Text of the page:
March/April 2011, eSide Supply Management Vol. 4, No. 2
In every edition, eSide offers three sample questions — and answers — from the CPSM® Diagnostic Kit to help you prepare to pursue your CPSM® certification. First, answer all three questions; then, scroll down to the "3 Answers" section to find out how you fared.
Question #1: A supply manager is negotiating with a critical supplier. The parties have relatively equal bargaining power. Which of the following would MOST likely occur in "win-win" negotiation between these parties?
Question #2: Which of the following would most likely be effective monitoring techniques for a buyer to take in order to forecast and project future general market conditions and business activity?
Question #3: A company has the following mission statement: "XYZ Inc. will become the premier provider of the best products in the world." Which of the following would be the MOST effective goals and objectives for supply management to support such a mission?
Question #1: Option C is correct. The foundation for win-win negotiations is trust. In this situation, both parties would probably put information on the table that might be considered confidential. In order to establish a win-win relationship, open and honest discussions are a must. Splitting the difference (Option A) is a tactic for quick resolution of minor issues and may or may not occur. There is no requirement that concessions be equal (Option B), only that the outcome be livable for both parties over the long term. Option D is not correct because each party brings in to the negotiation an idea of their settlement range. The greater the overlap of the buyer's and supplier's settlement ranges, the easier it will be to find a mutually satisfactory settlement position, but these ranges are often not shared with the other party.
References: CPSM® Study Guide, 1st Edition (Book 1 — Foundation of Supply Management), page 27; ISM Professional Series (Book 1 — Foundation of Supply Management), pages 164-165; The Supply Management Handbook (7th Edition), pages 494-495.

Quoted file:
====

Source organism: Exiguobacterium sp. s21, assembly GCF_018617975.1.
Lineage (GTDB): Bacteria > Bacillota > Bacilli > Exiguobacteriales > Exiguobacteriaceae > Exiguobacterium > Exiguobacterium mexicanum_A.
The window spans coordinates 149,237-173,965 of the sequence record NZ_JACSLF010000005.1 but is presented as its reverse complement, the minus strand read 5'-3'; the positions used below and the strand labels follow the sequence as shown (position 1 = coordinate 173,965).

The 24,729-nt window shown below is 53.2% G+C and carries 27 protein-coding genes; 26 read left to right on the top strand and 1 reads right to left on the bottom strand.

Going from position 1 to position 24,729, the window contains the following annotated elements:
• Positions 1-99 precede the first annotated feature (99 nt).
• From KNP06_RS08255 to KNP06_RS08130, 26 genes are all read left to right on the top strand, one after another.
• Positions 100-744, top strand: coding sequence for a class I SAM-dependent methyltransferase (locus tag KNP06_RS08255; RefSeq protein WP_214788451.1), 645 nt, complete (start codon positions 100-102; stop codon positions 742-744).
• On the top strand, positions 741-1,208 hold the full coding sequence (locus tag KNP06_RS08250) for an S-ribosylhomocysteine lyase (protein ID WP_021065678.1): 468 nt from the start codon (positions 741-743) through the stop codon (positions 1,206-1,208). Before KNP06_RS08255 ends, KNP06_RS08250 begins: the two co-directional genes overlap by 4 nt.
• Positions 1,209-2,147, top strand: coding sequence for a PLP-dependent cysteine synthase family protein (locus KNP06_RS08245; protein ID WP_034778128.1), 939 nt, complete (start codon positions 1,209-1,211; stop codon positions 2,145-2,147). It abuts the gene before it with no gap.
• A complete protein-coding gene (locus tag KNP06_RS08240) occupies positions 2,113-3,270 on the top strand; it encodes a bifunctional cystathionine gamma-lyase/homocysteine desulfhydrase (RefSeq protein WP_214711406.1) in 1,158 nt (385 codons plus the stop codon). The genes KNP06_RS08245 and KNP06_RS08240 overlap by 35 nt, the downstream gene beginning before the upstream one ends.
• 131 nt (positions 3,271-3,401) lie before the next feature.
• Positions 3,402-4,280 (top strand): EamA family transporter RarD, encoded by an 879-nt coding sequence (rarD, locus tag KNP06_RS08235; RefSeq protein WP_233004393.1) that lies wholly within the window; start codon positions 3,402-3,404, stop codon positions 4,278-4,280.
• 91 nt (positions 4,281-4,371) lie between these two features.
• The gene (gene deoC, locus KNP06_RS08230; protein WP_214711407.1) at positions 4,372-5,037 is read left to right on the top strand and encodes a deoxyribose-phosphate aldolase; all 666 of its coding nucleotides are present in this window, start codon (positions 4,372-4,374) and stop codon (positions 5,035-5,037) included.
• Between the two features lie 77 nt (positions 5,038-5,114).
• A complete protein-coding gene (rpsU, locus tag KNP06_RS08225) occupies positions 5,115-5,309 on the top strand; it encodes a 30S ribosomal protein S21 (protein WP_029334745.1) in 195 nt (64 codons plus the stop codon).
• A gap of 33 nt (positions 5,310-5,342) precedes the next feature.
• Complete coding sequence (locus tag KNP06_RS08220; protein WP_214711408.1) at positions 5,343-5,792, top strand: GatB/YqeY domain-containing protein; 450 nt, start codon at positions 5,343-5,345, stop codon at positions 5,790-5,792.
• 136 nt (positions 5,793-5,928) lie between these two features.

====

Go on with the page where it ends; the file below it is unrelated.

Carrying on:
Question #2: Option C is correct because. Identifying leading indicators (II) and using those indicators to project future market conditions (III) are key to monitoring future business activity. Options A and B are incorrect because using one indicator (I) would not be a reliable way to project future market activity. Multiple indicators are always more reliable than a single indicator. Option D is incorrect because one would not disregard indicators just for the lack of seasonality. Many indicators are not affected by seasonality.
References: CPSM® Study Guide, 1st Edition (Book 2 — Effective Supply Management), pages 15-16, 5; ISM Professional Series (Book 2 — Effective Supply Management Performance), pages 108-114; The Supply Management Handbook (7th Edition), pages 619-622.
Question #3: Option A is correct because it encompasses the primary objectives of supply management. Options B and C are likely components of Option A, but each addresses only one aspect of supply management's mission. Setting minimum cost savings (Option D) is a tactical goal and does not address contribution to XYZ's mission.
References: CPSM® Study Guide, 1st Edition (Book 3 — Leadership in Supply Management), pages 11-12; ISM Professional Series (Book 3 — Leadership in Supply Management), pages 149-150.
For more information on ISM's professional credentials, visit the Institute's website.
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